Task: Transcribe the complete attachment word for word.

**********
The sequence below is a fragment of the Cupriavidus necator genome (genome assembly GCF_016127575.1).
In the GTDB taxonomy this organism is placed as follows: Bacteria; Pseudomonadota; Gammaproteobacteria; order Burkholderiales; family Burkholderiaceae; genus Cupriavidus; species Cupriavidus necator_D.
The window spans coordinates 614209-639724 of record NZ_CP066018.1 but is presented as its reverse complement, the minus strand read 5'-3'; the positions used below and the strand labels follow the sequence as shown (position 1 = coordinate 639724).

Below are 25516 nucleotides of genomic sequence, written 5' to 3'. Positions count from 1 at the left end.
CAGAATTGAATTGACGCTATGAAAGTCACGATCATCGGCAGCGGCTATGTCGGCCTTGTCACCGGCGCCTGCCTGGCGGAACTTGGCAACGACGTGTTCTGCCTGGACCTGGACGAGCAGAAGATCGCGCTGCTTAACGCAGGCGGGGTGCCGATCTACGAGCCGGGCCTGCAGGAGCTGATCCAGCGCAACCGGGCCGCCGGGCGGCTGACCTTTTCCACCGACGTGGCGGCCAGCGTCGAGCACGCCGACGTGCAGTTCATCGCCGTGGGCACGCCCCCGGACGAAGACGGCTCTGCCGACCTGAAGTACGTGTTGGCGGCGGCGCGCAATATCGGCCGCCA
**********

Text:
The sequence below is a fragment of the Cupriavidus necator genome (genome assembly GCF_016127575.1).
In the GTDB taxonomy this organism is placed as follows: Bacteria; Pseudomonadota; Gammaproteobacteria; order Burkholderiales; family Burkholderiaceae; genus Cupriavidus; species Cupriavidus necator_D.
The window spans coordinates 614209-639724 of record NZ_CP066018.1 but is presented as its reverse complement, the minus strand read 5'-3'; the positions used below and the strand labels follow the sequence as shown (position 1 = coordinate 639724).

Below are 25516 nucleotides of genomic sequence, written 5' to 3'. Positions count from 1 at the left end.
CAGAATTGAATTGACGCTATGAAAGTCACGATCATCGGCAGCGGCTATGTCGGCCTTGTCACCGGCGCCTGCCTGGCGGAACTTGGCAACGACGTGTTCTGCCTGGACCTGGACGAGCAGAAGATCGCGCTGCTTAACGCAGGCGGGGTGCCGATCTACGAGCCGGGCCTGCAGGAGCTGATCCAGCGCAACCGGGCCGCCGGGCGGCTGACCTTTTCCACCGACGTGGCGGCCAGCGTCGAGCACGCCGACGTGCAGTTCATCGCCGTGGGCACGCCCCCGGACGAAGACGGCTCTGCCGACCTGAAGTACGTGTTGGCGGCGGCGCGCAATATCGGCCGCCA